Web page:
Maybe we should be asking which religion is it that permits bullying. While I have yet to read the Koran, I can safely say that Judaism, Christianity, and Buddhism would not permit bullying. You know, Christianity and Judaism by the book. Not the sinful bullshit that's preached in the U.S.

Nov 07 11 - 8:34pm
JH

Anyone who is religious is fully open to the idea that they are better than anyone else in any/every situation. That "sinful bullshit" you speak of can/is preached everywhere by someone having arrogant notions of grandeur. And in my experience, this is basically what bullying amongst children comprises.
One child thinks they are better than the other (lead by ideals of their parents/guardians) and the other child doesn't know how to deal with that thereby leading to these sorts of situations in which a child develops mental/emotional issues.

To solve all of this it would be best to ask children to keep their religious opinions to themselves while at school (possibly inciting an infringement on religious freedom). Or teaching children that if they don't have anything nice to say, then they shouldn't say anything at all regarding other students and their beliefs/lifestyles/etc.

Nov 07 11 - 9:45pm
Cornelius

Religious people don't have the market cornered here. My son has been made fun of for our beliefs by both atheists and people of other faiths, Christian and Muslim. He was teased when he was in Boy Scouts and for being in the school choir and play. I know that this article is specific to religion but it's a very widespread problem.

Nov 08 11 - 1:09pm
Anony-mouse

@Cornelius: "My son has been made fun of for our beliefs by both atheists and people of other faiths, Christian and Muslim." ... Right, so as long as these kids were doing it for religious reasons, you're saying that such behaviour should be totally fine and protected by law? Bullshit. Bullying must be curbed. We must stand upon the difference between expressing an opinion and bullying. There IS such a difference, and erasing the difference because of some religious crutch is horrific and indefensible.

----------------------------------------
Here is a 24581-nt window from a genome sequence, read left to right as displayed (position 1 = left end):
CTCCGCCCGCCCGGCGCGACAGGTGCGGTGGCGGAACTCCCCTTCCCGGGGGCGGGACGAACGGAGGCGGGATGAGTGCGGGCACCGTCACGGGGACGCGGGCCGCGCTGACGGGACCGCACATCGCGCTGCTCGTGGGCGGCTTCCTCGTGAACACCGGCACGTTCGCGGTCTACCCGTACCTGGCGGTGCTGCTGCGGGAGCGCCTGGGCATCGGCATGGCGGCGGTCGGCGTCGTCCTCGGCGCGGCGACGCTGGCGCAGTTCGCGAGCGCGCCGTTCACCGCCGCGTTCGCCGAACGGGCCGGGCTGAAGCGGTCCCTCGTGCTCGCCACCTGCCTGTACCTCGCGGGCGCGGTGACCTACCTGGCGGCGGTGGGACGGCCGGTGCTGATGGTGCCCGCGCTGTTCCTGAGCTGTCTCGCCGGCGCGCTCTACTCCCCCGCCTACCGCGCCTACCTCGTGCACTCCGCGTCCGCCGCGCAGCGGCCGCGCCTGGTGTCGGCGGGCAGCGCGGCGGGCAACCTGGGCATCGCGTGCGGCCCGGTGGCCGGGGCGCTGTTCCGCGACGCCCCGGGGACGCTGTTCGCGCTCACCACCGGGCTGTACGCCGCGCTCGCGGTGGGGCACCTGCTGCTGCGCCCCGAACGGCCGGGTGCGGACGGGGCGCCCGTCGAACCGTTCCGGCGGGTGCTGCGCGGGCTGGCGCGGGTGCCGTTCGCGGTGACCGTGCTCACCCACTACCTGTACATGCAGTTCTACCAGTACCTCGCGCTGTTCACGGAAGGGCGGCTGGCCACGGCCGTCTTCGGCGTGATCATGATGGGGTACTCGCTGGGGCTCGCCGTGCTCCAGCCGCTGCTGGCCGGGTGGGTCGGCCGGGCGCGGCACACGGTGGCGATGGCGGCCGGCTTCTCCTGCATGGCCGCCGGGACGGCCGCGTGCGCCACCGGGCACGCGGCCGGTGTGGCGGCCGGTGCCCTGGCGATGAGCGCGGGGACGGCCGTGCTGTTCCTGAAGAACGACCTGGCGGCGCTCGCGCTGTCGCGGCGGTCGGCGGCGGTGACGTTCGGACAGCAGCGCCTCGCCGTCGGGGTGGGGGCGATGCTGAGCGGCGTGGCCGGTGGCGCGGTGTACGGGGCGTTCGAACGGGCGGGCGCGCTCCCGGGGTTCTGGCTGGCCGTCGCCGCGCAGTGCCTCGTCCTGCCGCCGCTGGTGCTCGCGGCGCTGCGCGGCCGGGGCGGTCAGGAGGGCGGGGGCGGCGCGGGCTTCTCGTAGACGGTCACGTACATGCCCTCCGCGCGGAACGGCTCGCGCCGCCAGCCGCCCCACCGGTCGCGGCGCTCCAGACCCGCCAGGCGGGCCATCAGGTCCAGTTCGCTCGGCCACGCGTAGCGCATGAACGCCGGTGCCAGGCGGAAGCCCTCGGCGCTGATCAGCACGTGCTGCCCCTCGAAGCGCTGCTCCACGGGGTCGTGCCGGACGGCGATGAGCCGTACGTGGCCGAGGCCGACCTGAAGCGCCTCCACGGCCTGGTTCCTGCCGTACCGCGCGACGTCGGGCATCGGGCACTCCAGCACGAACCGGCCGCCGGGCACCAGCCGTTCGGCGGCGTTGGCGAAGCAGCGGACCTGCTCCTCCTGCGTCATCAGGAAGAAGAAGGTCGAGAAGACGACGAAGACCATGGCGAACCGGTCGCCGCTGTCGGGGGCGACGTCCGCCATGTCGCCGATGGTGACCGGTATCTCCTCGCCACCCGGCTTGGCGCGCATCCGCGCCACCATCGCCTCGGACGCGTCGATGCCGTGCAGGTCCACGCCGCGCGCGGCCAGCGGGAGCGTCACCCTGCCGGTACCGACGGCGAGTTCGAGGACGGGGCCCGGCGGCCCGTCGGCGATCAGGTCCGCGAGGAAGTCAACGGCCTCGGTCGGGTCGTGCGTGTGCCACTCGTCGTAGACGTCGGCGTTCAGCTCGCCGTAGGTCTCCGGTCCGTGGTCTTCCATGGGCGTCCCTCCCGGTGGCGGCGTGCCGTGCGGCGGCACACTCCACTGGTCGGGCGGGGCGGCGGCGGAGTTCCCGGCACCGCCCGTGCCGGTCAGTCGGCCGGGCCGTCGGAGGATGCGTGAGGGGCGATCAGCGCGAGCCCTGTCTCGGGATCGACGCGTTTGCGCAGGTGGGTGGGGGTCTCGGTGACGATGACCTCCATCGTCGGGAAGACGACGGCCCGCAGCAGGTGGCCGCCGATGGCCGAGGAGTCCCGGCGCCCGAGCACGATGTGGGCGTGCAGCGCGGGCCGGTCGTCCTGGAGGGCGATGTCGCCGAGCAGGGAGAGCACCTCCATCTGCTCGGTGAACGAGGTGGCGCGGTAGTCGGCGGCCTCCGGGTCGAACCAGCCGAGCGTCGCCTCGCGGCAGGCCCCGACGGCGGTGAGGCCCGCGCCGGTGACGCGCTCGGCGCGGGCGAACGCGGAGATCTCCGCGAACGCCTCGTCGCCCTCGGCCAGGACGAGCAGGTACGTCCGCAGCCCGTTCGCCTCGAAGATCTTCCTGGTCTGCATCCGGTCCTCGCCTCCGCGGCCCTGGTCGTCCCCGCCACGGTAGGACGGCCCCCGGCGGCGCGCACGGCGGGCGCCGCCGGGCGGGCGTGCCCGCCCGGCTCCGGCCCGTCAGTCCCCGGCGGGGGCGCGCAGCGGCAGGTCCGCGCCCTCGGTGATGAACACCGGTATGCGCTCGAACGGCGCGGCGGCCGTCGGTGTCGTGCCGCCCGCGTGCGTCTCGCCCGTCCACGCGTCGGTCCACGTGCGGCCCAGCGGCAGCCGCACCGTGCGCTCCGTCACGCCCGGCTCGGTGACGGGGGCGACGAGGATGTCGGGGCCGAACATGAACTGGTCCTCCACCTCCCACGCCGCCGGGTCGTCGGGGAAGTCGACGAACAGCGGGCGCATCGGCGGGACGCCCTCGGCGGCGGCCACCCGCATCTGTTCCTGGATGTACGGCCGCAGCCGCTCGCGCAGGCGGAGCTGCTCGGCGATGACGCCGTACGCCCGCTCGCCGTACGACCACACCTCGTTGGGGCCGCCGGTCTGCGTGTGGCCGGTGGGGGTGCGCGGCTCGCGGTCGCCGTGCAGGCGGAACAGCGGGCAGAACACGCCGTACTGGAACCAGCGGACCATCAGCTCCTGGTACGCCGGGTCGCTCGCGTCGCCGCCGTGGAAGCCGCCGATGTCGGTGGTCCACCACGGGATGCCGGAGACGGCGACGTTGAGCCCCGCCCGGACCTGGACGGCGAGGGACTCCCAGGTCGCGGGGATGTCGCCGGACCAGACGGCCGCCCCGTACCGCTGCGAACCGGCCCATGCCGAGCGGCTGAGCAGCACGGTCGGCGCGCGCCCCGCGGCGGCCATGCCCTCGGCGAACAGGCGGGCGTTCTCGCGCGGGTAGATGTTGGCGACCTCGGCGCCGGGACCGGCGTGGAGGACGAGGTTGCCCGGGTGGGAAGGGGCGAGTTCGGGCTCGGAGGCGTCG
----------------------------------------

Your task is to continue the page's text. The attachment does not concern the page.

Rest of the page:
Nov 08 11 - 2:26pm
Cornelius

I never said that bullying was okay under any circumstances. You and I agree that there is a difference between opinion and free speech. That's the middle ground that I was talking about.

Nov 07 11 - 5:33pm
so...

if satan tells me to burn down the school, I am in the clear? That's all I am getting from this.

Nov 07 11 - 6:28pm
comma

No, just abortion clinics.

Dec 22 11 - 6:28pm
Whetstone

Huh? He's getting abortion clinics from this?

Nov 07 11 - 5:52pm
right...

I'm sure they'll all love it when their child is bullied for not eating halal, and they can't do anything. Oh right I forgot, we already know this is only going to be applied for one backwards religion, not all.

Nov 07 11 - 5:55pm
and...

If jesus tells us to root out the evil doers of the loweliest, I can tell my kids to personally hunt down and destroy these bullies for the sins against another human being right?

Nov 07 11 - 6:39pm
\m/

i hope one of the politicians responsible for putting this through has his or her child get bullied by some radicals that don't share her beliefs to the point where they slit their wrists, just so they can see how ass backwards that fucking addition is.

Nov 07 11 - 7:01pm
Nickolopolis

So what about Christians bullying other Christians and saying that they're going to hell. Or Christians bullying Mormons or Jews. where would this stop? it's really an indefensible position. If the people supporting this think they're making any sort of rational argument let me be the one to dispel you from that notion. You're supporting bigotry. Plain and simple.

Nov 07 11 - 8:22pm
Thorkin

That seems reasonable to me!

Of course, I worship Odin, rape nuns and burn christian churches.

Those are my religious beliefs.

Odin, the All Father told me to do it.

Nov 07 11 - 8:54pm
Overblown

So some republicans wanted to explicitly make sure that their constituents were still within their rights to tell gay people that they are going to hell (or something along those lines). Honestly, that's pretty understandable. This "controversy" is ridiculous though - laws are passed all the time with murky language and potential edge-case loopholes.

Until the law in put forth for interpretation in an actual courtroom setting, no one really knows where that magical line in the middle is going to be. But be rational - Michigan's not suddenly going to turn into open season for beating up atheists/homosexuals/Jews/Muslims/whatever. Calm down.

Nov 09 11 - 1:51am
Twi

Of course not, it already is. :/

Nov 07 11 - 11:51pm
ProudAmerican

This is actually great news. I'm an anti-theist, so basically this new ruling will allow me to get away with picking on, tormenting, bulling and beating up young christian kids whom I disagree with (on my moral grounds). This new law will also freely allow a Muslim gang of kids to pick on christian children as it clearly states in the Koran that they are worthless infidels. This is a really good decision made by the Michigan Republicans and all those involved, I hope this clear and level headed thinking could spread to all the other US states and then on to the rest of the world. This is truly a great day to be an American where I will be free to physically express my hatred and bigotry of other groups free from any legal repercussions. Congratulations on all those who pushed forward and made this happen.